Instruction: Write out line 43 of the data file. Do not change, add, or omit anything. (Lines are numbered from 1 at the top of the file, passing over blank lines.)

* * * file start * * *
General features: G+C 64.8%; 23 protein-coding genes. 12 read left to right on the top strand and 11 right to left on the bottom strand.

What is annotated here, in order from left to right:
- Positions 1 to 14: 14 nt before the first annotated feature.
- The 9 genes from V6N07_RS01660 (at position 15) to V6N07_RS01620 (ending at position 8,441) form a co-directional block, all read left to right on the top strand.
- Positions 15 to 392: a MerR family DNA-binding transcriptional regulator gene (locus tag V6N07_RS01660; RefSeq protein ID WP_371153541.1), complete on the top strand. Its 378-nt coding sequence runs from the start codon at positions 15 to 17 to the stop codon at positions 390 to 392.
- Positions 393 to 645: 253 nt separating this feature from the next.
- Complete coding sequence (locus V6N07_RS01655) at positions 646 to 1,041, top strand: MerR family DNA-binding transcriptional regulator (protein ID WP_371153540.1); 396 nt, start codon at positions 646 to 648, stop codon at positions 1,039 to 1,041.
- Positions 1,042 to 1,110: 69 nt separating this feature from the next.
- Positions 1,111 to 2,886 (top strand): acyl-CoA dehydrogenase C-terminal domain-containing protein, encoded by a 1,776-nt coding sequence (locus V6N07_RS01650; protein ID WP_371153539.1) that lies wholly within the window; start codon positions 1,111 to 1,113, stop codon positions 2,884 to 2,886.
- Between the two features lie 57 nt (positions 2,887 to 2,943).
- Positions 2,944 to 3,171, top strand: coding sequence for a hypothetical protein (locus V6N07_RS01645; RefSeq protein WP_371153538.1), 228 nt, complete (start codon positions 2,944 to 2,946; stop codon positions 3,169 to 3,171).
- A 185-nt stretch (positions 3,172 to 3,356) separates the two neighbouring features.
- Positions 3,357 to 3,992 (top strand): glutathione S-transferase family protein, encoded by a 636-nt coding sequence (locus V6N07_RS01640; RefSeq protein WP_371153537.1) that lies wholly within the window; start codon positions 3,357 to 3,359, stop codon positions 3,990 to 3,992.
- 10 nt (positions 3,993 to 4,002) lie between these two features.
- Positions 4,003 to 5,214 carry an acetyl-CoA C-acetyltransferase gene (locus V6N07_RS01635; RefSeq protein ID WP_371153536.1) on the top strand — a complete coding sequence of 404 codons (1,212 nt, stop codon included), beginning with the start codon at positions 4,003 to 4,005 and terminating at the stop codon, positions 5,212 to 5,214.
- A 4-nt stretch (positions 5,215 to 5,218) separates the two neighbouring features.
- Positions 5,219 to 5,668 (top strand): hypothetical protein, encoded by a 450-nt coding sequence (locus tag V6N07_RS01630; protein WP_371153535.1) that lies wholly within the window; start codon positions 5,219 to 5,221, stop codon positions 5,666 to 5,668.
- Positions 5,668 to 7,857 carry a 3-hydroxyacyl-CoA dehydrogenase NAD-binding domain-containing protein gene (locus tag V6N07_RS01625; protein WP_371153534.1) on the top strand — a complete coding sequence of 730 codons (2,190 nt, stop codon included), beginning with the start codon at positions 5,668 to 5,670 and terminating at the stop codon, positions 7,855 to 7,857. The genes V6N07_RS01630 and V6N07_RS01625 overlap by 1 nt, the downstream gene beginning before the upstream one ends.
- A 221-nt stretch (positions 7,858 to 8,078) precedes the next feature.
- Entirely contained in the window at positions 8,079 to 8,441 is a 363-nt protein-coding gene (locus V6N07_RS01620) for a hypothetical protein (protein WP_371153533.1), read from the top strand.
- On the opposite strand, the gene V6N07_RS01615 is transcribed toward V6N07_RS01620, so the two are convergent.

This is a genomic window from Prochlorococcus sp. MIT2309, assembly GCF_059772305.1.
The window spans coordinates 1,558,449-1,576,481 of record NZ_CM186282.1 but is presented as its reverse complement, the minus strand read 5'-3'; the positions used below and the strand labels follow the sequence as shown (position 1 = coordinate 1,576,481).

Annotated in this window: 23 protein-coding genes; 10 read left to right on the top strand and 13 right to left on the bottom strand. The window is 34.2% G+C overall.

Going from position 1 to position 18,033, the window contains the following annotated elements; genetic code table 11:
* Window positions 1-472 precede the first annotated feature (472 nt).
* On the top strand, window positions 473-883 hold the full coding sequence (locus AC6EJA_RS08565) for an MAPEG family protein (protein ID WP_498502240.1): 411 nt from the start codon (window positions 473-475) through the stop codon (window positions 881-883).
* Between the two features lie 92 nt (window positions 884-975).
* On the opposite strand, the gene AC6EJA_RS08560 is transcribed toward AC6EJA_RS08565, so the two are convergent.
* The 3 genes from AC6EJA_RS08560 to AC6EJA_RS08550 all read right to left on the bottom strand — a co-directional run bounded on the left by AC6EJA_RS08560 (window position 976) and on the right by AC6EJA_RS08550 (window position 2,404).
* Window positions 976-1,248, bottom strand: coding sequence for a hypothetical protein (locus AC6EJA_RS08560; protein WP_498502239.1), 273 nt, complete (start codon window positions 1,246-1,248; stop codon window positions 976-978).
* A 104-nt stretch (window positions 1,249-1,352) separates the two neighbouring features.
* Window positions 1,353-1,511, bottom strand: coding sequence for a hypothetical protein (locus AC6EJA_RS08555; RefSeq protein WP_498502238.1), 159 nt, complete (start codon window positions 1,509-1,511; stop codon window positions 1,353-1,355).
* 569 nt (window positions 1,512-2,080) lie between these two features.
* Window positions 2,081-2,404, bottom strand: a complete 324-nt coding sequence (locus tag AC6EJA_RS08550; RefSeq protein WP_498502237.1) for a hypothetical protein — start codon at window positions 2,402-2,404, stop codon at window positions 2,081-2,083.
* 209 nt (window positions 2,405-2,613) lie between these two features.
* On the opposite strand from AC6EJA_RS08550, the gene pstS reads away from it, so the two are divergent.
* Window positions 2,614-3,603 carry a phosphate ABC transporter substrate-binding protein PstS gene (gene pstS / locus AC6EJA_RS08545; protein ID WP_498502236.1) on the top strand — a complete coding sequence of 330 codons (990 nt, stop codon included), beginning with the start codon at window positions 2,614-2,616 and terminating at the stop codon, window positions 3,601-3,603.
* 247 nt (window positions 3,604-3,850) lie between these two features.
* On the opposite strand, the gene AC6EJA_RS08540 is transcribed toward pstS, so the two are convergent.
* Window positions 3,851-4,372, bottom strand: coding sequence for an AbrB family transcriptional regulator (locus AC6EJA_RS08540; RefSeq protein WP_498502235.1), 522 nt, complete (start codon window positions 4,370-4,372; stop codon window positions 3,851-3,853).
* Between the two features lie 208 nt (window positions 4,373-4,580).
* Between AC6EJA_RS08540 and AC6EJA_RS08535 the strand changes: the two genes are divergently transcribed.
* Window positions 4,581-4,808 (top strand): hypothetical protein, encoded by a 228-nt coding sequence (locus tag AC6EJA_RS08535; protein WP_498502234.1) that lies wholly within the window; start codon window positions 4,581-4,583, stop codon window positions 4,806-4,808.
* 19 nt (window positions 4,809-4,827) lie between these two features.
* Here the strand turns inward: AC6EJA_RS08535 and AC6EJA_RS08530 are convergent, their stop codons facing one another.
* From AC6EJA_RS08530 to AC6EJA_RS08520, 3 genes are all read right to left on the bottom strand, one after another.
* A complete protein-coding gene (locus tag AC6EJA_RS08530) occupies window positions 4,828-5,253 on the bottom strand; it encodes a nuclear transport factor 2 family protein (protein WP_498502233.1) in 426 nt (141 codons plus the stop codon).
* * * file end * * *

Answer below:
* Between AC6EJA_RS08540 and AC6EJA_RS08535 the strand changes: the two genes are divergently transcribed.